Vincent: Christakis says that the better teachers build trusting relationships with kids while incorporating play into an active learning environment. She says that time spent playing at recess is very valuable for children to learn, and it's something that they actually enjoy.

There's a misconception that if you aren't doing book learning, then you aren't learning. However, she says that this isn't true because play is a critical function in children's development. For example, play can help build cognitive abilities like your memory. Humans can learn a lot through practice and experience.

Karsen: In the Direct Instruction method, teachers would tell the kids what they need to learn. How should they approach learning instead?

Vincent: According to the author, the best teachers would present a question to the class based on something a child asked about. Then, the teacher would encourage the children to come up with an answer together. The goal would be to help the kids lead the discussion.

In the Direct Instruction method, the teacher would give the kids the answer. However, in this more positive learning experience, the teacher helps the students figure out the answer. It's a technique that focuses on the engagement of the students first, and helps them develop at their own speed.

Karsen: So it sounds like the author is advocating for moving away from an academic preschool curriculum for one that focuses on the development of the child first.

Vincent: Most parents would rather have the kids develop a passion for learning instead of just the ability to recall facts. And that's what fact-based knowledge curriculum does instead of focusing on skills like organizing, problem solving, and communicating.

Karsen: It sounds like the key takeaway from this book is that active learning methods, which involve more play-based learning and teachers with trusting relationships guiding students towards the answers, can help children develop the skills to become passionate life-long learners.


Karsen: That’s it for your briefing. I’m Karsen Kolnicki.

Vincent: And I'm Vincent Phamvan.

Karsen: We'll see you next time.

This New York Times bestseller provides a bold challenge to the conventional wisdom about early childhood, with a pragmatic program to encourage parents and teachers to rethink how and where young children learn best by taking the child’s eye view of the learning environment.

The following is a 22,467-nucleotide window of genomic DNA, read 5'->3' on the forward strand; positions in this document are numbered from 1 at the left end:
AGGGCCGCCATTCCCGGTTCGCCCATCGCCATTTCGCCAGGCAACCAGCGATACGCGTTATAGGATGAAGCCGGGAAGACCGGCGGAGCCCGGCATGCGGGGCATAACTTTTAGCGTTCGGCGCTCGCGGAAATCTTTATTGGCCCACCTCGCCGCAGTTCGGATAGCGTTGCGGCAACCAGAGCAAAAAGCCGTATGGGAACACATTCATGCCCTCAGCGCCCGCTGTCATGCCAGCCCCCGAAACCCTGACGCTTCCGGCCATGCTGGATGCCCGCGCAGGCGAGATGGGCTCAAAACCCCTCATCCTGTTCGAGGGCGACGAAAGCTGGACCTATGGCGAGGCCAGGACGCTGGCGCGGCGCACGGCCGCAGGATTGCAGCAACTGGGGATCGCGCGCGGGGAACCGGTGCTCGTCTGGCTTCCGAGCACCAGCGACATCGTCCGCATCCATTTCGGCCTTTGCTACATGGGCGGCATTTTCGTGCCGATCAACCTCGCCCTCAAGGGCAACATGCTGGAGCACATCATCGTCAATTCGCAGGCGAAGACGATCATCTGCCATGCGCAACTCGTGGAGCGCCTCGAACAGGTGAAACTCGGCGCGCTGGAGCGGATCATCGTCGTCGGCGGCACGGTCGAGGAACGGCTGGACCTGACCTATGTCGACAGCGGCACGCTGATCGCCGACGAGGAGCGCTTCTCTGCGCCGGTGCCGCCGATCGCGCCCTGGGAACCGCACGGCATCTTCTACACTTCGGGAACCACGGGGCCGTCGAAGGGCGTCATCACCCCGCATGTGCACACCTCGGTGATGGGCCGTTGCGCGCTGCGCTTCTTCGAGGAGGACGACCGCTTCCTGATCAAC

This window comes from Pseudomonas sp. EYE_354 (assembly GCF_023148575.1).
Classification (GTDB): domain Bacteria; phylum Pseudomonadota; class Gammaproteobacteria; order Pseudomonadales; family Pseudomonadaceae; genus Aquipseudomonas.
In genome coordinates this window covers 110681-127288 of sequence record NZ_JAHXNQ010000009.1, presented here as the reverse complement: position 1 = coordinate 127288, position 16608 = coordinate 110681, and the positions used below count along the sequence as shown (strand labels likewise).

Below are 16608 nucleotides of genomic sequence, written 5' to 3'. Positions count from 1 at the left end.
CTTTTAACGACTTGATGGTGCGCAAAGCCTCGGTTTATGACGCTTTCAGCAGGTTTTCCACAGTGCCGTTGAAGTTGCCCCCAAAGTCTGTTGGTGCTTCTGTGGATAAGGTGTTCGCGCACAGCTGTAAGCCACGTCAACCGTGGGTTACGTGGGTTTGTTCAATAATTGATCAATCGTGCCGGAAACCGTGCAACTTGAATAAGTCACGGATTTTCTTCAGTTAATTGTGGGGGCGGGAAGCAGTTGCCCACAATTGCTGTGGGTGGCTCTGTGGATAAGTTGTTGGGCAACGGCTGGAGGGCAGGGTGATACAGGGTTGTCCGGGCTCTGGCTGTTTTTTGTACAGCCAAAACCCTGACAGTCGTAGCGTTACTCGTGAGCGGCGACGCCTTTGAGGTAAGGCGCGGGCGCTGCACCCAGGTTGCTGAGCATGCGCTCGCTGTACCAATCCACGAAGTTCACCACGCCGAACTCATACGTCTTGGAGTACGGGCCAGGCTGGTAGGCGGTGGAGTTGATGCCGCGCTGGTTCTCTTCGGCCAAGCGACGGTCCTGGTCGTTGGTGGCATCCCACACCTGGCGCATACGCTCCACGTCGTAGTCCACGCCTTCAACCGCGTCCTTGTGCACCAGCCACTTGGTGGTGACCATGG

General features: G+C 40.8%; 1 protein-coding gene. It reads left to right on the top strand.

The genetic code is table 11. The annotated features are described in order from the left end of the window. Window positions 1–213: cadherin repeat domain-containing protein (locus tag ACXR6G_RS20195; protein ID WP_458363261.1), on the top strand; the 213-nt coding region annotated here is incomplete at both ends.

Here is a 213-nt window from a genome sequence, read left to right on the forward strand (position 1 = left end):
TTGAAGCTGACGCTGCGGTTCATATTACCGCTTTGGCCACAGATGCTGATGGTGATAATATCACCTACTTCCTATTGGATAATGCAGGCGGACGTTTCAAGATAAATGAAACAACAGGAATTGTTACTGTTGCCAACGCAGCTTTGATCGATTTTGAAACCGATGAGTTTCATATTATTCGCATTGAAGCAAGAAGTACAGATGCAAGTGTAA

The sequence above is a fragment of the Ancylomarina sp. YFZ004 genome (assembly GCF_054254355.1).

To a four-year-old watching bulldozers at a construction site or chasing butterflies in flight, the world is awash with promise. Little children come into the world hardwired to learn in virtually any setting and about any matter. Yet in today’s preschool and kindergarten classrooms, learning has been reduced to scripted lessons and suspect metrics that too often undervalue a child’s intelligence while overtaxing the child’s growing brain. These mismatched expectations wreak havoc on the family: parents fear that if they choose the “wrong” program, their child won’t get into the “right” college. But Yale early childhood expert Erika Christakis says our fears are wildly misplaced. Our anxiety about preparing and safeguarding our children’s future seems to have reached a fever pitch at a time when, ironically, science gives us more certainty than ever before that young children are exceptionally strong thinkers.

In her pathbreaking book, Christakis explains what it’s like to be a young child in America today, in a world designed by and for adults, where we have confused schooling with learning. She offers real-life solutions to real-life issues, with nuance and direction that takes us far beyond the usual prescriptions for fewer tests, more play. She looks at children’s use of language, their artistic expressions, the way their imaginations grow, and how they build deep emotional bonds to stretch the boundaries of their small worlds. Rather than clutter their worlds with more and more stuff, sometimes the wisest course for us is to learn how to get out of their way.

Christakis’s message is energizing and reassuring: young children are inherently powerful, and they (and their parents) will flourish when we learn new ways of restoring the vital early learning environment to one that is best suited to the littlest learners. This bold and pragmatic challenge to conventional wisdom peels back the mystery of childhood, revealing a place that’s rich with possibility.